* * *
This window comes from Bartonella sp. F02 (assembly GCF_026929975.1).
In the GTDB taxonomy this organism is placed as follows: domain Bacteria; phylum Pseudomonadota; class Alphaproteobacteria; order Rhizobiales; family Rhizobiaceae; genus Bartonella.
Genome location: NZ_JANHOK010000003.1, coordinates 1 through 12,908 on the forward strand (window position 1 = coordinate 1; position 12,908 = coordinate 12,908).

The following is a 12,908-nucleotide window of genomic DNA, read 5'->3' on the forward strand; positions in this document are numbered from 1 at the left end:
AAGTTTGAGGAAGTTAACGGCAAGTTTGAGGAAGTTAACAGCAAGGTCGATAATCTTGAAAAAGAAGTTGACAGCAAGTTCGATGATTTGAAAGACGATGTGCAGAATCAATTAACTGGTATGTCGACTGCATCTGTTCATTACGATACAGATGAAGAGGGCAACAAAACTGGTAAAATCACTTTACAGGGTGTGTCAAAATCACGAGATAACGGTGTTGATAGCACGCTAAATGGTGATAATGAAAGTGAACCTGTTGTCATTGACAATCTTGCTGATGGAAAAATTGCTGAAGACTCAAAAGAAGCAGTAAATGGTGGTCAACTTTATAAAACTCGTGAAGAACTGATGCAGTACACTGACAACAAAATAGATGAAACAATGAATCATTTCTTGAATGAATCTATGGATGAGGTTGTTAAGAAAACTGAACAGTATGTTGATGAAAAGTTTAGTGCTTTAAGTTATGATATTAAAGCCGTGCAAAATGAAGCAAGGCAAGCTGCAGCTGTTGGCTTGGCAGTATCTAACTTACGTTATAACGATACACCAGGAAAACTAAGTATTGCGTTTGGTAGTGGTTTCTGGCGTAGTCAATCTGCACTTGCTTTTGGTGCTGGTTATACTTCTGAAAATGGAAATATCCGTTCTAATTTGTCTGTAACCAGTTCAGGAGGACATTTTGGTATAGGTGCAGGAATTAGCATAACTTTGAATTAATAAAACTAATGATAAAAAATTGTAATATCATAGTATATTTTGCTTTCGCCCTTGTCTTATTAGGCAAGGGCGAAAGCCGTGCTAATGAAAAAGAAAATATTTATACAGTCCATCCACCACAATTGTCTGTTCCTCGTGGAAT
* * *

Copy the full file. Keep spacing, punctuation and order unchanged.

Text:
This window comes from Bartonella sp. F02 (assembly GCF_026929975.1).
In the GTDB taxonomy this organism is placed as follows: domain Bacteria; phylum Pseudomonadota; class Alphaproteobacteria; order Rhizobiales; family Rhizobiaceae; genus Bartonella.
Genome location: NZ_JANHOK010000003.1, coordinates 1 through 12,908 on the forward strand (window position 1 = coordinate 1; position 12,908 = coordinate 12,908).

The following is a 12,908-nucleotide window of genomic DNA, read 5'->3' on the forward strand; positions in this document are numbered from 1 at the left end:
AAGTTTGAGGAAGTTAACGGCAAGTTTGAGGAAGTTAACAGCAAGGTCGATAATCTTGAAAAAGAAGTTGACAGCAAGTTCGATGATTTGAAAGACGATGTGCAGAATCAATTAACTGGTATGTCGACTGCATCTGTTCATTACGATACAGATGAAGAGGGCAACAAAACTGGTAAAATCACTTTACAGGGTGTGTCAAAATCACGAGATAACGGTGTTGATAGCACGCTAAATGGTGATAATGAAAGTGAACCTGTTGTCATTGACAATCTTGCTGATGGAAAAATTGCTGAAGACTCAAAAGAAGCAGTAAATGGTGGTCAACTTTATAAAACTCGTGAAGAACTGATGCAGTACACTGACAACAAAATAGATGAAACAATGAATCATTTCTTGAATGAATCTATGGATGAGGTTGTTAAGAAAACTGAACAGTATGTTGATGAAAAGTTTAGTGCTTTAAGTTATGATATTAAAGCCGTGCAAAATGAAGCAAGGCAAGCTGCAGCTGTTGGCTTGGCAGTATCTAACTTACGTTATAACGATACACCAGGAAAACTAAGTATTGCGTTTGGTAGTGGTTTCTGGCGTAGTCAATCTGCACTTGCTTTTGGTGCTGGTTATACTTCTGAAAATGGAAATATCCGTTCTAATTTGTCTGTAACCAGTTCAGGAGGACATTTTGGTATAGGTGCAGGAATTAGCATAACTTTGAATTAATAAAACTAATGATAAAAAATTGTAATATCATAGTATATTTTGCTTTCGCCCTTGTCTTATTAGGCAAGGGCGAAAGCCGTGCTAATGAAAAAGAAAATATTTATACAGTCCATCCACCACAATTGTCTGTTCCTCGTGGAAT